Our friends at Surprenant & Beneski, PC sent us to Forno Bakery in Wareham where we devoured thick slices of delicious fresh bread while Melissa Sepulveda told us stories about her Sicilian grandmother, mother and aunts. S & B is a law firm that is all about family and so this seemed about right.
When Melissa Sepulveda baked fourteen loaves of bread, her husband told her he really liked bread but gently suggested that their family couldn't eat quite so much of it.
She spread the word on Facebook ("does anyone want fresh bread?") and started giving loaves away. Before long, she was selling some loaves. People came to the door to buy her bread. Next, her kids were delivering bread around the village of Marion, bread piled in the baskets of their bicycles. She laughs, "it was like a Hallmark movie."
And like a Hallmark movie, a second career fell into place. Her friend Beth Winn encouraged her to start the business. She agreed to be Melissa's business partner and take care of everything that didn't involve baking. Another friend gave her a commercial baking oven that she had outgrown. Another friend helped set up her venting system.
Even when everything falls into place like this, sometimes the nuts and bolts of running a small business can make your head spin. Whenever Melissa starts to feel this way, her partner Beth reminds her to "just bake the bread."
It's become a great life mantra: Just bake the bread. Five days a week, Melissa bakes bread in her little shop on Route 6. When she's baking bread, she's in her zone. She treats each of her artisan boules as if it's heading for a special occasion, each one steamed individually in dutch ovens to create a pillowy soft inside and crisp crunchy crust. She has a sixth sense when the bread has risen enough. If you ask her how long the boules take to rise, she says, "I don't know. When it puffs up enough. I just have a sense." She tries to explain it further. "It's a relationship," she says of the bread. "I can't describe it. Sometimes, I'll start talking to it."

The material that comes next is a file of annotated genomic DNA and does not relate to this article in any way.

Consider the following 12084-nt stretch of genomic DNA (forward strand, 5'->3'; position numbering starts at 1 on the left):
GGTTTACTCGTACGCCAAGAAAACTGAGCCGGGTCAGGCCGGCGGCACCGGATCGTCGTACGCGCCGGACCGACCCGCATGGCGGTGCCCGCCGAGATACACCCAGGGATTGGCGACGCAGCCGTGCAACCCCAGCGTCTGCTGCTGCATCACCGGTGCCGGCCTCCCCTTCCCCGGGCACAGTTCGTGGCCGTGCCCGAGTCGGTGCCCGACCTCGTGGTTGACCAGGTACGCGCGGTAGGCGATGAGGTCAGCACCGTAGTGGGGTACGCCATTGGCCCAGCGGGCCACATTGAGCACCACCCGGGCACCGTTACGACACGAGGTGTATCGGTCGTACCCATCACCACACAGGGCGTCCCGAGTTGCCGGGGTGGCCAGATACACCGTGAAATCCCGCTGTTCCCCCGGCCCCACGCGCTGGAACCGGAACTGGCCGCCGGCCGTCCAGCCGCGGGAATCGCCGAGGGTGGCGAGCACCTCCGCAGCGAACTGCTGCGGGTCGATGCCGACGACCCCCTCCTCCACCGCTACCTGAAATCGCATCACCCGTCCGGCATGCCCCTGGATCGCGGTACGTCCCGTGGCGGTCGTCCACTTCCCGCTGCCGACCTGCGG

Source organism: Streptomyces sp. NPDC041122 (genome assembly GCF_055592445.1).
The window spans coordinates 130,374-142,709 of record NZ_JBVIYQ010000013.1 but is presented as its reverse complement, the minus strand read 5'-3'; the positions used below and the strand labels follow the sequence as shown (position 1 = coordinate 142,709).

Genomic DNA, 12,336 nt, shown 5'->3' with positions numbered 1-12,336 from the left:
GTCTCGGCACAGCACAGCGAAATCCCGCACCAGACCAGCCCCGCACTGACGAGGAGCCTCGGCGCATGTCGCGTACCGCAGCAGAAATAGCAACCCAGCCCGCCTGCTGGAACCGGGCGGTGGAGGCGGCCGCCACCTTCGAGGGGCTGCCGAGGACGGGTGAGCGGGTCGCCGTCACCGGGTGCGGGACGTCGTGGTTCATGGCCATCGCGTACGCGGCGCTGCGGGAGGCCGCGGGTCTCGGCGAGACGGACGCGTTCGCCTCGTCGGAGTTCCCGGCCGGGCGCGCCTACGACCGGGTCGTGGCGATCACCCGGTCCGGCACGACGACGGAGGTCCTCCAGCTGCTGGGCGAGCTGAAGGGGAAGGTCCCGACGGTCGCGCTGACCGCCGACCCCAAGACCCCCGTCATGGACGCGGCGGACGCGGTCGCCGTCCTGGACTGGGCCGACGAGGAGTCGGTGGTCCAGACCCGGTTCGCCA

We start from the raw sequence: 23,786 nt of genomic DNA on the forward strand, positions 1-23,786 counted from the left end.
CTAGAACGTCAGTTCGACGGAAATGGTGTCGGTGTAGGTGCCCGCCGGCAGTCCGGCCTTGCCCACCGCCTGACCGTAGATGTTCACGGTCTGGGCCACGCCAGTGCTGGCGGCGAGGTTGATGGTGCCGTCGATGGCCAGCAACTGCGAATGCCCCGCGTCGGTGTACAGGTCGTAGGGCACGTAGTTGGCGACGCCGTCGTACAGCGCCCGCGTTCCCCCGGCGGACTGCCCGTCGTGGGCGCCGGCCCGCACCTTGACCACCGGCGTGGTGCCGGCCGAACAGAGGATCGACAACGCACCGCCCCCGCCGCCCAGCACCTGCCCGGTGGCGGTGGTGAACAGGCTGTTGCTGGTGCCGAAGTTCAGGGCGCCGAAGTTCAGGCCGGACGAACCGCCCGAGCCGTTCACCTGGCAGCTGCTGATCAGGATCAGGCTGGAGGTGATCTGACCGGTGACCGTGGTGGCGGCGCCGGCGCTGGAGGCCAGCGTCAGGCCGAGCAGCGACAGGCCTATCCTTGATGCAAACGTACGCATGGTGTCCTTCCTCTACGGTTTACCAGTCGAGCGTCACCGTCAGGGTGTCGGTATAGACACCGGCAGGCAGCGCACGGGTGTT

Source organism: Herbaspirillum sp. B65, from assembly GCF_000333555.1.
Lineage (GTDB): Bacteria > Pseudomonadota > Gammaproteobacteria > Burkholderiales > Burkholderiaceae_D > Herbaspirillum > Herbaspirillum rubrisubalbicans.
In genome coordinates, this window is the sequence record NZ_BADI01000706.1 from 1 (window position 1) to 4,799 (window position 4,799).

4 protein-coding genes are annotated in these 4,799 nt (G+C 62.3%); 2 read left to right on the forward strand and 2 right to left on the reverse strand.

She feels especially connected to her mother and grandmother while baking. In fact, she turned to bread when she was recovering from the double whammy of a mastectomy and her mother's death. Bread helped her heal and feel grounded. It brought her joy. It's probably that joy that makes her bread so good. She invokes her mother and grandmother every day when she pulls out her family recipe book, filled with her mother's neat and careful writing, to make lots more than bread: biscotti, anise cookies, rum cakes, scones, muffins and more.
Tucked away next to Sullivan's Liquors in Wareham, you may have driven by Forno Bakery dozens of times without even realizing it. We're telling you, pull over. Try the boule. Bring it home, cut a rough slice and slather butter on it with a sprinkling of salt.
There's nothing better.
Forno Bakery, 260 Marion Road, Wareham. Melissa's bread and pastries can also be found at the Scarlet Rose Bistro and the Blue Foot Cafe in Wareham, Marion General Store in Marion and Poi Market in Mattapoisett.
Photos by Liam Connor Photography.
We hope you enjoyed this post, which is part of a series of blog posts celebrating local food spots, sponsored by Surprenant & Beneski, P.C., the premier estate planning and elder law practice serving clients in Southeastern Massachusetts. Surprenant & Beneski can help you prepare the foundational documents needed to facilitate healthcare, financial and legal decisions should a medical crisis occur. Early planning can save money, heartache and angst during a temporary bout of incapacity or a long-term care event. Getting your estate plan in order gives you peace of mind. Find out more about Surprenant & Beneski here.
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Last post in the series: Here's what we learned this month: the pizza is the sneaky great thing on the Farm & Coast menu. On our visit, and we quickly realized there's a lot of fun happening back there in the kitchen and it shows up in the food. Find out more here.